DORADO, Puerto Rico – Juan González was walking fast, trying to get to the top of a hill where he might find a cell phone signal and call his son Juan Carlos in Wisconsin and his daughter Zulma in Florida.
It was four days after Hurricane Maria smashed the island and he wanted to reassure them. He was growing desperate, like tens of thousands of other Puerto Ricans on the island left without communications after Maria knocked out nearly 80 percent of all cell phone towers.
“Of course!” he said when Univision reporters asked if he had relatives abroad that he waned to contact. A knot in his throat briefly kept him from giving a name. But he dried his tears quickly and recorded a video message. He had traveled 50 miles, from the town of Arecibo, because he had heard that the hill in Dorado had a working cell phone signal.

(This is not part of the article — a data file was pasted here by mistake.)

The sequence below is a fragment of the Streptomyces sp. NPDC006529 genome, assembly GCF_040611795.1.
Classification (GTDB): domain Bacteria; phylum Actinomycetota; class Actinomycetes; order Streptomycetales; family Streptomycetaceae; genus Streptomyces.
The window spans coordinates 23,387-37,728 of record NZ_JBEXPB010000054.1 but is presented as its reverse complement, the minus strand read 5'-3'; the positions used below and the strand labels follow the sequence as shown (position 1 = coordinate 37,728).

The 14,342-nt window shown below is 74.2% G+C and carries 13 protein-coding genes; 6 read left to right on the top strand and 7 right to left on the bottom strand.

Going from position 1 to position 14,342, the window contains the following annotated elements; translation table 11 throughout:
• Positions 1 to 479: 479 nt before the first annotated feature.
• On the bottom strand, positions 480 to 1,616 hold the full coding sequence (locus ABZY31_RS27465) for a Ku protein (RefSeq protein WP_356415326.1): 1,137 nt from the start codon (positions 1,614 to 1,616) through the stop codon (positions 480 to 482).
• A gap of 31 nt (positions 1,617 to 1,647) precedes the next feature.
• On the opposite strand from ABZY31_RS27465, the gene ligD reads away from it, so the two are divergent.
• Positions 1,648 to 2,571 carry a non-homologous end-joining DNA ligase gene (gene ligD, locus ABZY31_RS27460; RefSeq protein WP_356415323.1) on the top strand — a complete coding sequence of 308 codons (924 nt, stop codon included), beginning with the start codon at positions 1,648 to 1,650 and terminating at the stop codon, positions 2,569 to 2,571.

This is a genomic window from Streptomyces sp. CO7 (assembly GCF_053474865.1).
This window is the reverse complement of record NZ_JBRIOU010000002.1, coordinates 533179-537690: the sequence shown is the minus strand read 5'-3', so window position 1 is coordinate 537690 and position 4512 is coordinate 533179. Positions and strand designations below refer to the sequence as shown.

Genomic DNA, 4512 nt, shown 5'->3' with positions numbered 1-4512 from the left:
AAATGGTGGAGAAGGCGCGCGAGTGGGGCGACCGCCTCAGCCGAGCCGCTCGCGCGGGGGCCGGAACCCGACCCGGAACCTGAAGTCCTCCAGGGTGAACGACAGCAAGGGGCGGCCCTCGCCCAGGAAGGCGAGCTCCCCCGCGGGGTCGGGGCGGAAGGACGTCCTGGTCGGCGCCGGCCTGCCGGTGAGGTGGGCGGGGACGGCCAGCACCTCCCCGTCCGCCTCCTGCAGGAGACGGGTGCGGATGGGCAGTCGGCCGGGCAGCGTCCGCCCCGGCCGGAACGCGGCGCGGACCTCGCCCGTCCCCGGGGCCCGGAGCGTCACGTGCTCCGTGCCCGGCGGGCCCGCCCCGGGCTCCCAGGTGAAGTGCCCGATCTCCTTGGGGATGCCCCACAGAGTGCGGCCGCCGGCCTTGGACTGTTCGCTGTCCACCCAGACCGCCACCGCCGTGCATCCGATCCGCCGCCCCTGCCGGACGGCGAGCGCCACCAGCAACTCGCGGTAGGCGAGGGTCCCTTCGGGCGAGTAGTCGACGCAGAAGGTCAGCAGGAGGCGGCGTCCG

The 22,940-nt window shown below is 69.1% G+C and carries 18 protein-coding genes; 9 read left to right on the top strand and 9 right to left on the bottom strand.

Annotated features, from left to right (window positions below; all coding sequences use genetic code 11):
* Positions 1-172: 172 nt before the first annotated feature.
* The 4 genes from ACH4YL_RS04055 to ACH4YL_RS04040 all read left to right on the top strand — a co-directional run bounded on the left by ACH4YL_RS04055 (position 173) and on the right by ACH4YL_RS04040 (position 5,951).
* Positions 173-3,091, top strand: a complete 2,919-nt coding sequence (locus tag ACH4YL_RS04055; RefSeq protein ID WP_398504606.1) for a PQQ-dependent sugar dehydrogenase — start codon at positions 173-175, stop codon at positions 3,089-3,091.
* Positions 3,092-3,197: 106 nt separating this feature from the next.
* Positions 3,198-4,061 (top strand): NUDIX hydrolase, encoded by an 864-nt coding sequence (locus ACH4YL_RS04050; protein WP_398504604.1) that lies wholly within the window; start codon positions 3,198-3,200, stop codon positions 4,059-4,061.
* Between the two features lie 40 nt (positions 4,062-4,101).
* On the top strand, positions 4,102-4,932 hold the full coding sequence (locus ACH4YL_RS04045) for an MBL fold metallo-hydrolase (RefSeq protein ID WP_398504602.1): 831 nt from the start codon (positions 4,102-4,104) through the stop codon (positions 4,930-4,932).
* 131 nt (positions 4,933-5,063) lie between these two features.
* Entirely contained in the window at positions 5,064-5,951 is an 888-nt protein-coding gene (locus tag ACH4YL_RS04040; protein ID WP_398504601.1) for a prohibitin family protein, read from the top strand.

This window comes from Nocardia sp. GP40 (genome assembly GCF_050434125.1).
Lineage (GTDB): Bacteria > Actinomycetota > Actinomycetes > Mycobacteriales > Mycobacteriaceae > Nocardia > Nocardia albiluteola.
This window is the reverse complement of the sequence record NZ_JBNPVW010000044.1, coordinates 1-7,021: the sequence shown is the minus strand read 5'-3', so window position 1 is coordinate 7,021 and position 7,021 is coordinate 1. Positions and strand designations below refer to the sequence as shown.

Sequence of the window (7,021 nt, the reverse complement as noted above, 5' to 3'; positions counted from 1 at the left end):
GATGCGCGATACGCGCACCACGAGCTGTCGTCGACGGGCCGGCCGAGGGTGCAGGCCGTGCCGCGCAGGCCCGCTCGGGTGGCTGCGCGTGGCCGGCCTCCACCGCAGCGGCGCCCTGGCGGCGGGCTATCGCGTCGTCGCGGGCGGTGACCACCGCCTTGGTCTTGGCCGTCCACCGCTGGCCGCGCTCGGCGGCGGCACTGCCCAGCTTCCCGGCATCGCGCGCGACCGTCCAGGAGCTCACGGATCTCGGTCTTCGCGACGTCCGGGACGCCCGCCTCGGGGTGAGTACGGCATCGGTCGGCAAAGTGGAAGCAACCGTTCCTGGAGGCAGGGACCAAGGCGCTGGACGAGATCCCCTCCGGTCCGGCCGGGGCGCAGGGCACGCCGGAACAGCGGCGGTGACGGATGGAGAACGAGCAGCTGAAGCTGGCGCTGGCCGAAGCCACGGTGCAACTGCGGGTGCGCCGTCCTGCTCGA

“We're good. Everything is good. The situation is a little difficult because of the weather and the power of the hurricane, but we are surviving. Don't worry,” he said. Hours later, Zulma received the message in Fort Lauderdale through Univision Noticias' PRActivate initiative.
“I was dying,” said Zulma. “You pay a very high price when you live outside the island. I have parents who have been so good to me, and it's something that kills me inside.”
Zulma, like others outside the island, had been deeply worried by the images of areas devastated and long lines for gasoline coming out of Puerto Rico – and their inability to communicate with friends and relatives there.